Surf's up for poor kids seeking a better future in El Salvador

Source:AFP Published: 2020/5/6 16:03:41

A girl stands on a surf board during a surf lesson at El Zonte beach, La Libertad department, 55 kilometers southwest of San Salvador, El Salvador, on March 1. Photo: AFP

Girls enter the water with a volunteer trainer during a surf lesson at El Zonte beach, El Salvador, on March 1. Photo: AFP

Streaking down the front of a curving wave, the little girl balances fleetingly before tumbling - she is one of dozens of poor kids in El Salvador getting a tantalizing chance to surf their way out of poverty.

El Zonte on the Central American country's coast is a world surfing mecca, where powerful Pacific swells explode onto pristine beaches an hour's drive from the capital San Salvador.

The little 11-year-old is one of around 20 local children from poor families being offered a chance to surf their way to future employment.

Schooled by volunteer instructors, the goal is to prepare them for a future as watersports professionals, part of a multimillion dollar government project to develop the water­sports industry.

"We are opening an opportunity to learn how to surf and other activities so that these girls and boys can be empowered leaders of their communities and can escape poverty," said Yasmin Solorzano, 34, a coordinator of the volunteer program called Medusas.

The children also learn English from their instructors and are encouraged to study up to university level, added Solorzano, speaking before the novel coronavirus pandemic halted the program.

"It's a path for them. We want them to use what they learn here so that they can have a professional career and at the same time surf," said Mariam Lopez, 37, another instructor.

The program started two years ago, initially for girls to take surfing lessons two Sundays a month, but now it also welcomes boys who live near beaches in the local department of La Libertad.

Global volunteers

El Zonte's laid-back ambience is a world away from El Salvador's notorious gang violence.

Surfing draws tourists here from the United States, the Netherlands, Canada, Brazil and Germany, and many have chosen to stay.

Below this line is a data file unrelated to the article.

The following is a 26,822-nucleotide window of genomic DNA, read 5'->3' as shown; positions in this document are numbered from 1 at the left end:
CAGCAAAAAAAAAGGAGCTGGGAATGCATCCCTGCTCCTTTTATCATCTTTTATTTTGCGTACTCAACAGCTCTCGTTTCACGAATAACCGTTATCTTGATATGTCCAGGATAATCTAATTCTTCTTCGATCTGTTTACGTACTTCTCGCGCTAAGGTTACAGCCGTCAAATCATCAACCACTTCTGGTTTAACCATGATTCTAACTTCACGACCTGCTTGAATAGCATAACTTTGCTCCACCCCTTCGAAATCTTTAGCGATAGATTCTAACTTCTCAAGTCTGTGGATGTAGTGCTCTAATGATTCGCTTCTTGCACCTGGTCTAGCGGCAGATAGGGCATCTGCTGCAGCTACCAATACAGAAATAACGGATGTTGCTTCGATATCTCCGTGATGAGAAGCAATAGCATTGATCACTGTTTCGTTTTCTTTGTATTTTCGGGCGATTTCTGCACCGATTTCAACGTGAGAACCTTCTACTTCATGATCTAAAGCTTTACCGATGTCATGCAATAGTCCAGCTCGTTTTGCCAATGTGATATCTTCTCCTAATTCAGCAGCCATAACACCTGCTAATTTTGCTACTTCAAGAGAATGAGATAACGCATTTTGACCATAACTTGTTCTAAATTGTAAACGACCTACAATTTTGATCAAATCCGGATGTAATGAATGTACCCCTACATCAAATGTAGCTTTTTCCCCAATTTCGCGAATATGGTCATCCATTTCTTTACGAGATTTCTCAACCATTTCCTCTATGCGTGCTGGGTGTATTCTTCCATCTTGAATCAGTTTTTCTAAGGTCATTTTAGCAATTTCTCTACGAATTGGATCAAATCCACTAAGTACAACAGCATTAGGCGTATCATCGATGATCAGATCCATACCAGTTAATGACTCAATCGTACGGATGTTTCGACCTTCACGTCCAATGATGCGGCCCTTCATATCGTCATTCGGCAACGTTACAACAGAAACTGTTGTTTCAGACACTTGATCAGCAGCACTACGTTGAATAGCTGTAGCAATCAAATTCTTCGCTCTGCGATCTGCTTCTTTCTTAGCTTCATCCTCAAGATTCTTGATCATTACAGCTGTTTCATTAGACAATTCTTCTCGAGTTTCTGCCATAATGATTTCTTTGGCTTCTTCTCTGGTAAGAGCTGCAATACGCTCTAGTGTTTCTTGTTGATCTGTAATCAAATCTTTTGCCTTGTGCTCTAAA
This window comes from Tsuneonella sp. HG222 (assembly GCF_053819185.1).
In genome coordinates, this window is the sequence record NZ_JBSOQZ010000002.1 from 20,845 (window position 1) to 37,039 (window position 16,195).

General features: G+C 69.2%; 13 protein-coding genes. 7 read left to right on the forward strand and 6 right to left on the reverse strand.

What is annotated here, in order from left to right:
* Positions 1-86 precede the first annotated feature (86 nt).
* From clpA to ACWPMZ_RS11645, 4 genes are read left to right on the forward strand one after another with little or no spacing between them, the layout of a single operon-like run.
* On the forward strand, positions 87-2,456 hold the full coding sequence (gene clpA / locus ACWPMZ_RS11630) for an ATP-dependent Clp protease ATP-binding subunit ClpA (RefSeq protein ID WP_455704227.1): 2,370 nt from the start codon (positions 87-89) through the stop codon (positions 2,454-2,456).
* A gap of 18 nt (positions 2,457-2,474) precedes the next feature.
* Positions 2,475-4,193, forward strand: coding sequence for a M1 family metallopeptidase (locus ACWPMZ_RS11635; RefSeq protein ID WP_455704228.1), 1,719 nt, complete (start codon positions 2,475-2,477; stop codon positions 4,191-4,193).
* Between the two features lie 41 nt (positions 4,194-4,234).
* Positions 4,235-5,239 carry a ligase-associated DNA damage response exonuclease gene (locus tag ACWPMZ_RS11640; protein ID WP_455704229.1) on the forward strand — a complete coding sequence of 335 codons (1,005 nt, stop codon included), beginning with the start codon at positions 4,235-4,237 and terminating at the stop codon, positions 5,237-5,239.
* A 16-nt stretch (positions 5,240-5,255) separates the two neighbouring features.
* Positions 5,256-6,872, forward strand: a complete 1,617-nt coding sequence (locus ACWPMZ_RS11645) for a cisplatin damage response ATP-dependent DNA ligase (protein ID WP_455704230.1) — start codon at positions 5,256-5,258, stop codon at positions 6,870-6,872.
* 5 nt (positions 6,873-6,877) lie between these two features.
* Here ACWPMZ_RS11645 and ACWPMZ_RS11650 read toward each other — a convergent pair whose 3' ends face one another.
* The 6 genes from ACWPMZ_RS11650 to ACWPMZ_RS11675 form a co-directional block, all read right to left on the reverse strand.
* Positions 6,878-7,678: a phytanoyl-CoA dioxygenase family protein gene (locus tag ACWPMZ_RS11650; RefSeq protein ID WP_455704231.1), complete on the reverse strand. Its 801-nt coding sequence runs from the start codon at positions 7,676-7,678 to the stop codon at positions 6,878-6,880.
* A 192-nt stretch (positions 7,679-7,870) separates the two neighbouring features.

Learning to surf in El Zonte is not cheap, and classes alone can cost between 10 and 50 dollars an hour.

But instructors at the entirely volunteer-supported Medusas program - many of them foreigners - do not charge and boards are rented out at a minimal cost.

"I really like children and I also really like helping people, and I don't just come here to enjoy the waves, but also to give something to people," 33-year-old Nette Klement from the Netherlands told AFP.

The children also take lessons on the environment, English and art provided by Medusas one Sunday a month in the courtyard of a small hotel.

El Zonte is part of a $200 million Surf City development project promoted by President Nayib Bukele to turn this part of El Salvador into an international destination.

"Surf City is an ambitious project with which we want to position El Salvador as one of the best ­destinations for surf and beach tourism in Latin America," said the country's Tourism Minister Morena Valdez.

El Salvador earned $1.76 billion in tourism revenue in 2019, up from $1.5 billion in 2018, according to ministry figures.

China has promised to finance a $35 million sewage treatment plant and a potable water plant in the area.

The coronavirus pandemic cruelly prevented El Salvador from putting itself on the world surfing events calendar when the ISA (International Surfing Association) World Surfing Games 2020 event, due to be hosted by nearby El Sunsal beach, was canceled.

Up for grabs at the games were qualifying spots for the Tokyo Olympics, where surfing is to make its debut as an Olympic sport.

Newspaper headline: Breaking the waves


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